The idea of starting over with computerized electronic health record (EHR) systems and doing them right as mentioned in a previous post has struck a resonant chord. Unfortunately designing an EHR that works may be a fantasy, due to one huge hurdle that would have to be overcome first. But it is fun to imagine an alternative universe where EHR systems were patient-centric instead of being designed to maximize patient billing. Patients ought to be central to the design of EHR systems, just as they should be the focal point of the entire healthcare system. A patient-centric EHR would also be a much easier system to use for physicians than the current billing-centric disaster we are dealing with.
The hurdle mentioned above is the tying of billing to documentation. Like the tying of health insurance to employment in the United States, this is an ill-conceived marriage. Tying billing and documentation together stems from an attempt to make the billing process as granular as possible, to the point that documenting an extra few points in the review of systems results in increased billing. This system has created a cottage industry of coding specialists, but does not seem to have any other real advantages. There are plenty of downsides. Documentation becomes a surrogate for the actual work done by the physician. And since the default assumption appears to be that if you did not document something you did not do it, physicians are constantly concerned with whether they are documenting correctly. Incorrect documentation can lead to over-billing or under-billing and even charges of criminal fraud. The rules for determining proper billing levels are complex and open to interpretation. Like the IRS tax code, medical coding is a huge mess.
A major issue with this system, apart from the neuroses it imposes on physicians trying to bill correctly, is the bloat in documentation that occurs. Current EHRs allow cut and paste and carrying forward of information from previous notes. It is easy to have a template with boiler-plate text inserted about discussion of risks and complications, even if such a thorough discussion never occurred. A few clicks and a complete review of systems appears in the chart, whether or not it was done. The result is a very detailed note, billable at a high level, that may not properly reflect anything about the actual interaction between the physician and patient. The note is large, but the signal-to-noise ratio is small.
All this stems from the present conjunction of billing and documentation necessitated by these very granular billing rules. If billing were not tied to documentation, then its only purpose would be to record information useful for the treatment of the patient. A much shorter note would suffice. The review of systems would not be repeatedly documented by every specialist who sees the patient. Nor would the family or social history, which presumably does not change very rapidly over time. If the physical exam has not changed, it would be OK to write “no change in physical exam.” There is no need to embellish such a statement, other than the current incentive to provide physical exam points for coders to calculate billing.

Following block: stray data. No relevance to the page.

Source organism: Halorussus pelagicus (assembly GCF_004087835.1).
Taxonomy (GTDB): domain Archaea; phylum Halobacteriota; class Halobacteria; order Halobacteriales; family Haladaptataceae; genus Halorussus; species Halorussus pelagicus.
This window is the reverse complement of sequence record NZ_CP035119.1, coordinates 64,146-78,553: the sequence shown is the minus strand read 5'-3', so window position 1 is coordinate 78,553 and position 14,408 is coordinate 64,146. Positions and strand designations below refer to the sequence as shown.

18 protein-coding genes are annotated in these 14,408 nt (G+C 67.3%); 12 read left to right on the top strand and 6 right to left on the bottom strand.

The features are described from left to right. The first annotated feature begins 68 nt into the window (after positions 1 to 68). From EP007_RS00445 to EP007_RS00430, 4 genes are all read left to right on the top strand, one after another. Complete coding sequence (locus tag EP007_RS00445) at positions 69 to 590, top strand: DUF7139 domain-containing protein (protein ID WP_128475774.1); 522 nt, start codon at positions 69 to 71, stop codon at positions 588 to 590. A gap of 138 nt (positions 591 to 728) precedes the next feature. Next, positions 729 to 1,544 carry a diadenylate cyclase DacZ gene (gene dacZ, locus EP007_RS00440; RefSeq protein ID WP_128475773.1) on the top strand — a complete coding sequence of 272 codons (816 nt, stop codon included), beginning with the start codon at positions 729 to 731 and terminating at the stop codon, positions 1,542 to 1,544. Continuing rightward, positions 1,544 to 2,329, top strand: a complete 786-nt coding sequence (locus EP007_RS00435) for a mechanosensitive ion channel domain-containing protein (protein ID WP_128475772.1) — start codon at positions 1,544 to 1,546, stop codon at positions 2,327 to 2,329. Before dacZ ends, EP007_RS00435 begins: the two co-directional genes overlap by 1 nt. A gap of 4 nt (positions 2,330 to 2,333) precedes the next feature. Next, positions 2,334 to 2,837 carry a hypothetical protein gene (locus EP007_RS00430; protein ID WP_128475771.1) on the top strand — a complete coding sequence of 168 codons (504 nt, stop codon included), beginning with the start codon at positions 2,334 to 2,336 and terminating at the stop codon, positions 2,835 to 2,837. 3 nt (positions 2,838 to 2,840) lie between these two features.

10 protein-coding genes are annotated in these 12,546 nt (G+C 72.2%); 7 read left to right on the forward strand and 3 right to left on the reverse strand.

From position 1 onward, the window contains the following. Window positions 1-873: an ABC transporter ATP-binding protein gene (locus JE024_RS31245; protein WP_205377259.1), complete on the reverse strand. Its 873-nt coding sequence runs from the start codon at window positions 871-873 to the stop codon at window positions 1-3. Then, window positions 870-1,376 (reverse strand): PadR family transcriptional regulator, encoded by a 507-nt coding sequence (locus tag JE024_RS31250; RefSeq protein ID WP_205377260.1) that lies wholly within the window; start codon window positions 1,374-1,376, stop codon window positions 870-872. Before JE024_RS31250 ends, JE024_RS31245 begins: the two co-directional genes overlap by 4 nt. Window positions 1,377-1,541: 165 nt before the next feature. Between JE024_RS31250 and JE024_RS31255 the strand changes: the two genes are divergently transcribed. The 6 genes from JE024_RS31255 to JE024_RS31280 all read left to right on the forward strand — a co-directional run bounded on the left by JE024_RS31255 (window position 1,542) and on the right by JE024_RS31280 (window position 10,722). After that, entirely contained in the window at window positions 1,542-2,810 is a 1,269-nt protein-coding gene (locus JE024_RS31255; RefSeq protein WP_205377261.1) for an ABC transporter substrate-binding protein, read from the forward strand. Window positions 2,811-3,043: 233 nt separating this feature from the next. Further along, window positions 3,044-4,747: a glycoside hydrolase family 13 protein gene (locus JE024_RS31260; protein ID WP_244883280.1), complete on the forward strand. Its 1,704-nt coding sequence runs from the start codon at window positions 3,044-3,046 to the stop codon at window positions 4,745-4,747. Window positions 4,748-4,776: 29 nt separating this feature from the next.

How could billing be decoupled from documentation? Make it less granular. Instead of 5 office E/M follow-up visit levels, just have one. Sure some visits are longer than others. But it would probably all even out over time and the savings in the cost of documentation and coding would be worth it. Same with hospital visits. One level for new visits, one for follow-up. Procedures also shouldn’t be coded so complexly. A catheter ablation would have one code, regardless of what was done during the ablation. This may strike some as unfair. You wouldn’t get extra credit for an unusually long and difficult ablation, but you also would get more than you really deserved for a nice short, easy procedure. Again the simplification of coding would, in my opinion, outweigh the disadvantages of this system. Think of this in the same way as some have approached simplifying the IRS tax code. A simple graduated tax, with no complicated exemptions or credits, would probably in the long run bring in more money, even if the tax rates were lower, because it would be less costly to apply and it would be harder to game the system.
Having uncoupled documentation from billing, documentation would only need to indicate that you made a visit or did a procedure to satisfy billing requirements. After that, documentation could resume its proper place, recording brief notes about patient progress, changes in history and physical exam, lab tests, diagnosis and treatment. Designing a useful EHR around such a paradigm would be simple. Notes could be handwritten, dictated, or typed on a mobile tablet. Patient information should be in a universal data format, accessible to any involved physician via the Internet. Cloud-based recording of drug and pharmacy data should also be universally available through the EHR interface to doctors, nurses, patients, and pharmacies. Billing would be simple. If you wrote a note on a certain day, you would be credited for a hospital visit, or office visit, or procedure.
I will leave fleshing out the details as an exercise for the reader. If we could somehow loose (and I do mean loose here, grammar nit-pickers) medical documentation from the bonds of billing, a well-designed EHR would be a joy to use.
David Mann is a retired cardiac electrophysiologist and blogs at EP Studios.